|The beautiful lotus - a flower grows from mud.|
What a strange quirk of human existence - our ability to view our surroundings and give meaning to our lives by filtering it through our greatest asset - the mind. Our large, developed brains grant us the honour of being the most intelligent animals on the planet, but as a species we are so immature - inflating our egos to act as if we are separate from everything around us. As scientists we probe and observe, pretending the results have nothing to do with us (Quantum physics is finally proving otherwise), as capitalists we dig and divide and carve up anything and everything, presuming a right to do so, ignoring the rights of all other species and ecosystems unless they serve some purpose to us. We justify anything that has a dollar value attached to it - money has become our false idol.
Yet even in this insane playground we are a planet full of spoilt children - given everything we could ever wish for, yet grow up with a feeling that something is missing. Jeanette Winterson ponders this in her memoir 'Why be happy when you could be normal?'.
'A meaningless life for a human being has none of the dignity of animal unselfconsciousness; we cannot simply eat, sleep, hunt and reproduce - we are meaning-seeking creatures. The Western world has done away with religion but not with our religious impulses; we seem to need some higher purpose, some point to our lives - money and leisure, social progress, are just not enough.'
What is it that's missing? Why do we seek this higher meaning? Why does it feel so uncomfortable at times?
The Prince Siddhartha, who later became the Buddha took note of this human suffering - it's what he sat under the Bodhi tree and meditated on for 6 years. Our cravings take many forms - love, loneliness, freedom, power, wealth - we try to placate our desires with material posessions, with religion, with escape by intoxication or indulgence. Or we try to ignore it, filling our lives with endless lists and tasks or dumbing ourselves down with meaningless electronic entertainment, anything to avoid that hollow feeling of desire. Sometimes we even hurt those closest to us, forcing them to abandon their own dreams in retaliation.
I read somewhere that the pain we feel inside stems from our feeling of being separate from Oneness. Whether you call this oneness God or Gaia it doesn't matter, it all means the same thing. If you seek a higher meaning in your life, try this - imagine we are all expressions of the Divine - in the simplest terms, we are God's desire to see ourself. We are all tiny mirrors shining a light back onto itself, all making up the whole of a light that is too bright to look at directly, like the sun.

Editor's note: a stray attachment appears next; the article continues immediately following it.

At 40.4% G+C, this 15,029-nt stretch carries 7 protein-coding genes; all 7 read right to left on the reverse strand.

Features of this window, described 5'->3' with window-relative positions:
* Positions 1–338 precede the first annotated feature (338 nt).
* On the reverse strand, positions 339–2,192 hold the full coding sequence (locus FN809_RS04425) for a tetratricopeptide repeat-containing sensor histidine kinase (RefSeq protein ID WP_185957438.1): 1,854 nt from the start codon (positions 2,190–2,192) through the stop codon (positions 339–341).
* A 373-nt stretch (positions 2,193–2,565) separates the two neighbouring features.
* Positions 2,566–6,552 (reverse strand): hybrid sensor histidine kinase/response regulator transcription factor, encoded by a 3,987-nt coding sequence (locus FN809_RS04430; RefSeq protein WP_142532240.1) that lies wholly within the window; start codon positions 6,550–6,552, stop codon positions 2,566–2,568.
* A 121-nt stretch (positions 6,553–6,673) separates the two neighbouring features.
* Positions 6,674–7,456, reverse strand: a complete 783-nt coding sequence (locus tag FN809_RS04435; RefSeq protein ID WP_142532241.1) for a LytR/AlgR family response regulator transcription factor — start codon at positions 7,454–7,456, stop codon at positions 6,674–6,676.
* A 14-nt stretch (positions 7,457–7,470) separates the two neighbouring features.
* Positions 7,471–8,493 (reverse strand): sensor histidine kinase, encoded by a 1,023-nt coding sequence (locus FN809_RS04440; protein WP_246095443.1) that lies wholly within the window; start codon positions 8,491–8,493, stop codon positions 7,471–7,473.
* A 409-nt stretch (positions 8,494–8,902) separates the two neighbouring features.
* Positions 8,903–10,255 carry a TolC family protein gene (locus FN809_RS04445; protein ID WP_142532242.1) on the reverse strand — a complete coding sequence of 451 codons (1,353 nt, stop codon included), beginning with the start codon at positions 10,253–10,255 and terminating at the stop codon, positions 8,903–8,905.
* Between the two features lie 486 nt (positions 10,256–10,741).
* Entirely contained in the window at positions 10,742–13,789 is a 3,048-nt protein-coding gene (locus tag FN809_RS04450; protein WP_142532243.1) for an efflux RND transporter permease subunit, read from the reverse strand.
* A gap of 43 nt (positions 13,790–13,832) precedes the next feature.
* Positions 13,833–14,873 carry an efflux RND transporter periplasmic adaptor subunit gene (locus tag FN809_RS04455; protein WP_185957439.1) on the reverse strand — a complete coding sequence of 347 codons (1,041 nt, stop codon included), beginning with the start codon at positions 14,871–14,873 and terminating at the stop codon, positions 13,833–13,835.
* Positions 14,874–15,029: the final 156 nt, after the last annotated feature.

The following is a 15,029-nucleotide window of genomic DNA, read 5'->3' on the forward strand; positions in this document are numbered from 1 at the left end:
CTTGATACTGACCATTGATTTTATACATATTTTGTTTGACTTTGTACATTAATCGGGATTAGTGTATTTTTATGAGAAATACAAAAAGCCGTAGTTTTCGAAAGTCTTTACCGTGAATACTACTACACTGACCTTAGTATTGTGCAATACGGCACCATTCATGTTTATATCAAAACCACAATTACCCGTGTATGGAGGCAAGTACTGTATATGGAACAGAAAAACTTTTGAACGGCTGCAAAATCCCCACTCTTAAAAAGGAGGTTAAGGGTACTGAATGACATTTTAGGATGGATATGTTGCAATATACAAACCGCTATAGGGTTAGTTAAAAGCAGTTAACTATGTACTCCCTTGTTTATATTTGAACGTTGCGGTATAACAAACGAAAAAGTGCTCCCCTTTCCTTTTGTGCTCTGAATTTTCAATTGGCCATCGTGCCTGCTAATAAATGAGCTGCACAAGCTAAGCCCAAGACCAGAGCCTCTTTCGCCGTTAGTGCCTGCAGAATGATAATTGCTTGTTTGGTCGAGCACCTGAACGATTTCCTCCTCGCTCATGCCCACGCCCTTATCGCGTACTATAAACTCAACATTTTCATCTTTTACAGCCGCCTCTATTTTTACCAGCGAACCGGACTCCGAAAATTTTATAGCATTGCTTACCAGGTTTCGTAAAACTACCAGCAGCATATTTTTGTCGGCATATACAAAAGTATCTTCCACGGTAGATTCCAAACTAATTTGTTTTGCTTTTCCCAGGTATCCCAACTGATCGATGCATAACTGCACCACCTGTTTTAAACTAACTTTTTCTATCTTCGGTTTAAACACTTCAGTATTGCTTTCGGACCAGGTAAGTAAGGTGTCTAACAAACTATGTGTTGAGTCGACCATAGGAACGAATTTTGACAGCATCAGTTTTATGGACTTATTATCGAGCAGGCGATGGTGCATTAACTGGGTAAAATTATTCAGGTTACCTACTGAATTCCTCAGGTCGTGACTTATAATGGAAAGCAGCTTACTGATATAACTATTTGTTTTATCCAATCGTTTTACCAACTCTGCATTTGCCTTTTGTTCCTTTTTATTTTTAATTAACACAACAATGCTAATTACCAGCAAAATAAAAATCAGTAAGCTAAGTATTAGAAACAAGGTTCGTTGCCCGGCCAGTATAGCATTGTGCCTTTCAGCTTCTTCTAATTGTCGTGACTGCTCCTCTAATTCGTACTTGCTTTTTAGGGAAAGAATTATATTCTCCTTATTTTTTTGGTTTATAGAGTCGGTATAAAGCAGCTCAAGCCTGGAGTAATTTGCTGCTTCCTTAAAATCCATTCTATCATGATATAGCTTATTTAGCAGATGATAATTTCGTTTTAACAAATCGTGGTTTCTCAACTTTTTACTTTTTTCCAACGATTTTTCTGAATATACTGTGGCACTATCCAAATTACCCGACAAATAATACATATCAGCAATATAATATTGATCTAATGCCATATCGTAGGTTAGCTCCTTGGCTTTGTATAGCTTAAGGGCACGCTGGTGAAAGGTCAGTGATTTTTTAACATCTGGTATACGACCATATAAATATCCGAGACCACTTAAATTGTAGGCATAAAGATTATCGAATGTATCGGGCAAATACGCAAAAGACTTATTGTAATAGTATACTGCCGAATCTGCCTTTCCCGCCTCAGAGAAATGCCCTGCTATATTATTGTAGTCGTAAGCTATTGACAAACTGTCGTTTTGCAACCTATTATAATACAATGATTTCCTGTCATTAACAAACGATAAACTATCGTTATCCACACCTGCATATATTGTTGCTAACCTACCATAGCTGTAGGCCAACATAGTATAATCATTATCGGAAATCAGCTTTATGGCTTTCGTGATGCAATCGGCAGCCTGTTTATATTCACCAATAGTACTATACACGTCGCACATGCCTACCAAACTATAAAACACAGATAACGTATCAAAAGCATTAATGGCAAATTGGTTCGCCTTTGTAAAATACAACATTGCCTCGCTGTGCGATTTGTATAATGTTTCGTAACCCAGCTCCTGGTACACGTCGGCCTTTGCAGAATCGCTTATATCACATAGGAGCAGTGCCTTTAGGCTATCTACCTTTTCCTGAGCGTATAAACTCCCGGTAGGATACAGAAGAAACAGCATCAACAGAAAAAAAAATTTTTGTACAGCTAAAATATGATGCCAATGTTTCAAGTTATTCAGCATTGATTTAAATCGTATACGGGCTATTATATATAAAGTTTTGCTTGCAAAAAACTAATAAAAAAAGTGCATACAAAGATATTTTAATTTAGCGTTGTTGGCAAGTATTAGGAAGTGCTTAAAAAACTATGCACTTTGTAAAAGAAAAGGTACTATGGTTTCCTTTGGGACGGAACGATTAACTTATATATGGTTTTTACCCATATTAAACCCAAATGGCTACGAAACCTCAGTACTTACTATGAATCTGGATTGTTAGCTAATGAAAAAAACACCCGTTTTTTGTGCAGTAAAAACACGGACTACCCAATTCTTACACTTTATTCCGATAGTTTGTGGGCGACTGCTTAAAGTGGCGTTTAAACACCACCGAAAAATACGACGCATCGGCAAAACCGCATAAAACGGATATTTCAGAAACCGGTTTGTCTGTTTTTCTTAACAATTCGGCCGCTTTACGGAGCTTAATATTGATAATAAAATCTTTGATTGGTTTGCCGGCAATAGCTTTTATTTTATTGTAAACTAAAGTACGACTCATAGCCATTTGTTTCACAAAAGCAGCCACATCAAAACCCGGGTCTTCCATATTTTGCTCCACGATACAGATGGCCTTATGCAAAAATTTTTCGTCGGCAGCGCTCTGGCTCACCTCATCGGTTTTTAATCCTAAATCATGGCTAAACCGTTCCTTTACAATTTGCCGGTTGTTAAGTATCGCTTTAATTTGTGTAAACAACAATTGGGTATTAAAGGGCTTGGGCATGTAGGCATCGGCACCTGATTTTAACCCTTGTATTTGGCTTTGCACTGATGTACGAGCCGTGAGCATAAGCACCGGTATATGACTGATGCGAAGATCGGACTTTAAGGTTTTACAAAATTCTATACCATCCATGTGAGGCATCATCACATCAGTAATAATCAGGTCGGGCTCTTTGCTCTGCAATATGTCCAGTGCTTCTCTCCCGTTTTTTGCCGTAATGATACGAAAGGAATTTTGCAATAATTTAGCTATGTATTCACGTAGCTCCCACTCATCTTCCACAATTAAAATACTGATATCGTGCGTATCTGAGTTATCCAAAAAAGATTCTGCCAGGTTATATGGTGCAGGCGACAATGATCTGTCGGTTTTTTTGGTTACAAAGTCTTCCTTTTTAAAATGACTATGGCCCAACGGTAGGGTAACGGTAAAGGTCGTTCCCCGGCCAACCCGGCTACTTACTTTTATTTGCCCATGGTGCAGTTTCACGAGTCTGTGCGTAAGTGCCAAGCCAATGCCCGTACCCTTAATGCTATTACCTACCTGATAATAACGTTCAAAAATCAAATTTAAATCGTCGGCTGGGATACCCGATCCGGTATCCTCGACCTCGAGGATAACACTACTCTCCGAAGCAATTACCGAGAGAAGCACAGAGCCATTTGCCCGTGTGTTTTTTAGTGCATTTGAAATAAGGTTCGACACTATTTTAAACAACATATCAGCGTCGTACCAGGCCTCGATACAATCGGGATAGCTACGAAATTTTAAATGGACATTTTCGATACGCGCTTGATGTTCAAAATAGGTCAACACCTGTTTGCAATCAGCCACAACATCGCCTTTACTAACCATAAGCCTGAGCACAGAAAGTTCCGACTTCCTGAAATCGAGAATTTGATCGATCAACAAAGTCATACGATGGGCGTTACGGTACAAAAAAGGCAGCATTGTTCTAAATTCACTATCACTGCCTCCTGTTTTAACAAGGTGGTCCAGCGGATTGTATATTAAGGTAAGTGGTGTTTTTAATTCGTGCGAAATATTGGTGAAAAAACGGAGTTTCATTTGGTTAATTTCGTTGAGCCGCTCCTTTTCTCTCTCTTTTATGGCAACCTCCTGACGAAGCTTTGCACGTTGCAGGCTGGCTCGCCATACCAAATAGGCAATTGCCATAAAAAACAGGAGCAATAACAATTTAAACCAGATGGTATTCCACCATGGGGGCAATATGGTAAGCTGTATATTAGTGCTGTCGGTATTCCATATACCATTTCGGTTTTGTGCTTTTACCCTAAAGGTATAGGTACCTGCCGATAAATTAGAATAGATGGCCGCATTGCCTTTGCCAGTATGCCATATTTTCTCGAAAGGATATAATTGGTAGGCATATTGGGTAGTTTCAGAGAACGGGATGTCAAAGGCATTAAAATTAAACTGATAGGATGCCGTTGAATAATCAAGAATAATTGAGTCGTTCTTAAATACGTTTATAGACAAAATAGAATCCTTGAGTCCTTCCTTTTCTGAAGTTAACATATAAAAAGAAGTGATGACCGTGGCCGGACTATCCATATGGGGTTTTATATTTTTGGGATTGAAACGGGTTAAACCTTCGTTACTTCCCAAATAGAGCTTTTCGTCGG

This feeling of being separate from Oneness has similarities to our child-like longings for a mother-figure which is why this feeling is so often represented by a female in religious stories and myths. She is the Lunar figure, separate from the sun, who reflects and softens the solar light so that we may look on it. In the Tarot this figure is represented by The High Priestess. She stands on a crescent moon boat gliding over the unconscious depths of the mind. She has her finger to her lips asking us to be silent, to meditate like the Buddha and trust that the truth we are seeking lies within. She is a gatekeeper to the deepest parts of ourself, the messenger that bridges the surface to unseen depths, and brings our inner wisdom to conscious awareness. Like Gaia, she patiently watches us as we struggle upwards from the muck, watching proudly as our souls strive towards their purpose and blossom magnificently like the revered lotus flower. Culturing our inner light is the path to honouring not only ourselves, but the great Mother Gaia herself.
If you would like help tapping into your 'inner wisdom' you can contact me for a Tarot reading or Numerology profile via Katie Little Readings & Writing on Facebook. I also highly recommend this series of inspiring free Meditation Society of Australia podcasts.